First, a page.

Current Trends in U.S. Energy Production and Consumption

Figure 1.2: U.S. Prime Energy Consumption by Energy. Source: 2011 U.S. Energy demand is met by multiple sources, including petroleum, natural gas, coal, nuclear electric power, and renewable energy.  Source: U.S. Energy Information Administration, Monthly Energy Review, March 2012 (preliminary 2011 data). Retrieved from: http://www.eia.gov/energyexplained/index.cfm?page=renewable_home

Figure 1.2: U.S. Prime Energy Consumption by Energy. Source: 2011 U.S. Energy demand is met by multiple sources, including petroleum, natural gas, coal, nuclear electric power, and renewable energy. Source: U.S. Energy Information Administration, Monthly Energy Review, March 2012 (preliminary 2011 data). Retrieved from: http://www.eia.gov/energyexplained/index.cfm?page=renewable_home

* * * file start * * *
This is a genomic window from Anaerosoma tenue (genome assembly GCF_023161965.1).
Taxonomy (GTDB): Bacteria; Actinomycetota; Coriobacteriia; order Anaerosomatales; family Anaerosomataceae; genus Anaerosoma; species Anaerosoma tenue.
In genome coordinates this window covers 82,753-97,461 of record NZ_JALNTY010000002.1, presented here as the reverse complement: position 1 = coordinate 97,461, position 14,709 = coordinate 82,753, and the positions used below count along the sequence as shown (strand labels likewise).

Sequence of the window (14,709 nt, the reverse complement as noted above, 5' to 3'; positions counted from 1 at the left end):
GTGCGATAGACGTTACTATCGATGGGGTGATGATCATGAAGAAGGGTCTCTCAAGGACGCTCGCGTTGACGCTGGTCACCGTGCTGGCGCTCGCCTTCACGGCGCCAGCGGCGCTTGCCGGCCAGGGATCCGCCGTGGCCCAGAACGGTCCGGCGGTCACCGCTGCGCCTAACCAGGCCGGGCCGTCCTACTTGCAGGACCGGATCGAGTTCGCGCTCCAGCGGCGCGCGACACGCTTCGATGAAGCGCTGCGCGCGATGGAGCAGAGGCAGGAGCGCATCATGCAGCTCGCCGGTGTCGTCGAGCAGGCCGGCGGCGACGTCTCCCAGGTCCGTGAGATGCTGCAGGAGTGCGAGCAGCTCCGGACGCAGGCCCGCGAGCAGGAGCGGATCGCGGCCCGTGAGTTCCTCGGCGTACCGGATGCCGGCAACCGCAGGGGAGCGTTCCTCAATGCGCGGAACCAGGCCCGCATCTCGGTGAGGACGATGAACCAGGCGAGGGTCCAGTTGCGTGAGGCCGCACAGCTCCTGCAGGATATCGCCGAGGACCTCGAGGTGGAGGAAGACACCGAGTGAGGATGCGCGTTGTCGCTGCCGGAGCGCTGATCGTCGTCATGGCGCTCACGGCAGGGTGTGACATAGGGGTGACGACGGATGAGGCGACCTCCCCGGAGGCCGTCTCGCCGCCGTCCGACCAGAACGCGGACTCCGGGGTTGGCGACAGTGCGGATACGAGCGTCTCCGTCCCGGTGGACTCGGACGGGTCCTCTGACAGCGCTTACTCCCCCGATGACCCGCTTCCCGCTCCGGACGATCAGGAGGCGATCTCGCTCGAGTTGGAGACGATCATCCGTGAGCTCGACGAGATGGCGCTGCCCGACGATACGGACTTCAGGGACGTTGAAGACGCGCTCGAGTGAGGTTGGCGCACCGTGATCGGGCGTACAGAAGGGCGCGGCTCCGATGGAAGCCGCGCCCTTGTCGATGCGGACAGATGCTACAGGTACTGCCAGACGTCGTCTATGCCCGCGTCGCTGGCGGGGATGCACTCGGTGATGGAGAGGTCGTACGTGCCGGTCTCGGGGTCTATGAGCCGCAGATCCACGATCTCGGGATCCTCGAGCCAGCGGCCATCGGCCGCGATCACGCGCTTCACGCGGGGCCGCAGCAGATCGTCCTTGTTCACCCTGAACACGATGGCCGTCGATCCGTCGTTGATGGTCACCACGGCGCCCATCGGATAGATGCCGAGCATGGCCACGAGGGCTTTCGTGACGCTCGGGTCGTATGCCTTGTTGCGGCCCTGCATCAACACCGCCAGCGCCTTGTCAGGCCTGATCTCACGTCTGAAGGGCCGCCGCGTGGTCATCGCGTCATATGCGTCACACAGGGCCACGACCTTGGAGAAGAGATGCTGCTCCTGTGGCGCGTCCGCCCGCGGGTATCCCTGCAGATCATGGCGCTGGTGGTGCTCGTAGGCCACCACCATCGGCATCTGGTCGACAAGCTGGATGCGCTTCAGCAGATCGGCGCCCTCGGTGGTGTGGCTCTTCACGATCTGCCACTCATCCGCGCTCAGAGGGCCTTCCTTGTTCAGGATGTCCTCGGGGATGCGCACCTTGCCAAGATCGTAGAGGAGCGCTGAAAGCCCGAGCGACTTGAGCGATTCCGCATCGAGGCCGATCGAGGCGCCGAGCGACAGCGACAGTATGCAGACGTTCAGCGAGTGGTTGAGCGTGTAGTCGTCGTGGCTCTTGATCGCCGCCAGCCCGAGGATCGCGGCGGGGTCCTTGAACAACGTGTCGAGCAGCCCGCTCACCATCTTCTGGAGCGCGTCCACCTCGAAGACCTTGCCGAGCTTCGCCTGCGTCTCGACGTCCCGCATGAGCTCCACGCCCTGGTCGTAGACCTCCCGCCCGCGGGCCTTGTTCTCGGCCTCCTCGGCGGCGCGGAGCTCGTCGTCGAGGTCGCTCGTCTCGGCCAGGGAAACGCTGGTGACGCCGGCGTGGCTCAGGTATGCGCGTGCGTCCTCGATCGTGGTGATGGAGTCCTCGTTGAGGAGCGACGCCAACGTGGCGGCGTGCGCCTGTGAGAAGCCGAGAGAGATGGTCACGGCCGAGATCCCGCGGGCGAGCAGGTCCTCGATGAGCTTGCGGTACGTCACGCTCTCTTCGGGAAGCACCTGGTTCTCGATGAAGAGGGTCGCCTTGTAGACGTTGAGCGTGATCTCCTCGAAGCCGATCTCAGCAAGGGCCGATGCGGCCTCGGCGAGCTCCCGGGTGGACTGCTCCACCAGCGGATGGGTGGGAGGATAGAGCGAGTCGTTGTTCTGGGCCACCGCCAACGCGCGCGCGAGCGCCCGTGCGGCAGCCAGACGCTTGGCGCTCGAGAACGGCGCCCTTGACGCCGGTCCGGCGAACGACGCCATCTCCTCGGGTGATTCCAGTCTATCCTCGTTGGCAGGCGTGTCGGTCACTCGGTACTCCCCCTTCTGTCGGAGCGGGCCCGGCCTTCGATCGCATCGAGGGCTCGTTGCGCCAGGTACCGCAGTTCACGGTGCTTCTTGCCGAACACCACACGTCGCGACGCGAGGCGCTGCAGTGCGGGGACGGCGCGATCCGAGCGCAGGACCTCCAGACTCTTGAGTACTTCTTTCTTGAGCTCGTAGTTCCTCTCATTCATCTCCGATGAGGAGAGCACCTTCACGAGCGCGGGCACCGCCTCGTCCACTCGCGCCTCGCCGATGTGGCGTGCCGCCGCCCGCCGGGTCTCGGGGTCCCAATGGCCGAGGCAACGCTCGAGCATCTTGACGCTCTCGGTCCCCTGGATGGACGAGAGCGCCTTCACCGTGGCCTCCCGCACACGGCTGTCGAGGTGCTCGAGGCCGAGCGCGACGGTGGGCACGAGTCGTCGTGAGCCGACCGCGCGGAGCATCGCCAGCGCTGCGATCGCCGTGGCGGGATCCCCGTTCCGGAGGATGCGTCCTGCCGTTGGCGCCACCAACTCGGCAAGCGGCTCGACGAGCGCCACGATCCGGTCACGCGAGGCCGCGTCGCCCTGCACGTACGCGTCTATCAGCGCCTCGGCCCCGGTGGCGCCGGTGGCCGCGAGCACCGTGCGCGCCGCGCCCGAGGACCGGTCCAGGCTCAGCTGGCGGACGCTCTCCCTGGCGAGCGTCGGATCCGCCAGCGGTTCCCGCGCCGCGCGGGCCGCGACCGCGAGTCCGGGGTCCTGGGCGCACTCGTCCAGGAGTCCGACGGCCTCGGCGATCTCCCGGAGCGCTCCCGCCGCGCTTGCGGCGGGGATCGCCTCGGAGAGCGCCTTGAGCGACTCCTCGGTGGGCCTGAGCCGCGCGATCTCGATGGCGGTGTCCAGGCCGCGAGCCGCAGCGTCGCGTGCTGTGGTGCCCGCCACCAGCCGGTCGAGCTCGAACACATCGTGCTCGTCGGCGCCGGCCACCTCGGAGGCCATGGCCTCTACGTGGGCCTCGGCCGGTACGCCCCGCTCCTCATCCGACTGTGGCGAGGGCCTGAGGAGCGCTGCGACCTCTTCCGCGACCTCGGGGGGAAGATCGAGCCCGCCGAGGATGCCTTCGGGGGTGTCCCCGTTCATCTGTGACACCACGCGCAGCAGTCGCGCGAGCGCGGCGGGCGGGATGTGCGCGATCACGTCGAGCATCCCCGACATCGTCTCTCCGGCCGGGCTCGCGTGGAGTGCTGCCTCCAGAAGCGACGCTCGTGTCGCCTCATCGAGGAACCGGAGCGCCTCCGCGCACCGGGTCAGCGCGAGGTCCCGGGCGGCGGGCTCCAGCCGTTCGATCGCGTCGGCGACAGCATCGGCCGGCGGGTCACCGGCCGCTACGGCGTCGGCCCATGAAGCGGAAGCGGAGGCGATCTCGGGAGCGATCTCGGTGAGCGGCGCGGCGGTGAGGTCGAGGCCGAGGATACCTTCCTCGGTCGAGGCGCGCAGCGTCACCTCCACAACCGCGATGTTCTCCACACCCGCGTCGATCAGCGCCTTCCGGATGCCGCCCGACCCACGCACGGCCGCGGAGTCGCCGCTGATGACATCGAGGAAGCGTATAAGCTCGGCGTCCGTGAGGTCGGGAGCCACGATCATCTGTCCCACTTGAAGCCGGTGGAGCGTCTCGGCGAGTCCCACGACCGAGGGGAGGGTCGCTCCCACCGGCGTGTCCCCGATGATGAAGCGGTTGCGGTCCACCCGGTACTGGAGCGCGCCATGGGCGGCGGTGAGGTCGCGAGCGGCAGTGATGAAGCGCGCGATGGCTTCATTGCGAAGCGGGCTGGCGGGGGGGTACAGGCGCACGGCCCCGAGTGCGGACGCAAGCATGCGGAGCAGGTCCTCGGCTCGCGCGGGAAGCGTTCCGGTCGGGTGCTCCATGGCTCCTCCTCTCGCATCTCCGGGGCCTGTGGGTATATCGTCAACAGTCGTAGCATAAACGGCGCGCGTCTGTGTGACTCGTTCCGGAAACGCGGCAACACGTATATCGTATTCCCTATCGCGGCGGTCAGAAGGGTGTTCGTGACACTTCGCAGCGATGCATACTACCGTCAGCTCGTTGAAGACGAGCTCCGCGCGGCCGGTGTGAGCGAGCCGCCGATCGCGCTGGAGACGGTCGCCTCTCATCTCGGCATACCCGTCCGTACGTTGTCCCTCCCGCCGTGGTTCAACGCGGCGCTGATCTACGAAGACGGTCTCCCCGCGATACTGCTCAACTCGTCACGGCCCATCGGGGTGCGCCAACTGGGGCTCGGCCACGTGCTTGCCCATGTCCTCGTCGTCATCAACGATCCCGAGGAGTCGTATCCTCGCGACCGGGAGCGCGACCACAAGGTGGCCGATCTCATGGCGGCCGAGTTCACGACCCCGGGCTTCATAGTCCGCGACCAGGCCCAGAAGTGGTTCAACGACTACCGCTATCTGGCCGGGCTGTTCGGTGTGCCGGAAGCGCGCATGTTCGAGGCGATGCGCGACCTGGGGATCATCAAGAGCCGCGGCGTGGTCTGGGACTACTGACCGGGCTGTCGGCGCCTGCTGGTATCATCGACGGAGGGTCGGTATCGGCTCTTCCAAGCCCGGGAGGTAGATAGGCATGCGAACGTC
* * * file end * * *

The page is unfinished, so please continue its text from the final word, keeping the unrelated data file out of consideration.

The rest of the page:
The pattern of fuel use varies widely by sector (i.e. the transportation sector relies heavily on petroleum sources, while very little petroleum is used for electrical generation). Figure 1.3 illustrates the distribution of energy resources by sector, and the primary sources of energy per sector.

Figure 1.3: Primary Energy Consumption by Source and Sector, 2011. Sources: U.S. Energy Information Administration, Annual Energy Review 2010. Tables 1.3, 2.1b-2, 1f, 10.3, and 10.4 (October 2011). Retrieved from: http://www.eia.gov/energyexplained/index.cfm?page=us_energy_home

Figure 1.3: Primary Energy Consumption by Source and Sector, 2011. Sources: U.S. Energy Information Administration, Annual Energy Review 2010. Tables 1.3, 2.1b-2, 1f, 10.3, and 10.4 (October 2011). Retrieved from: http://www.eia.gov/energyexplained/index.cfm?page=us_energy_home

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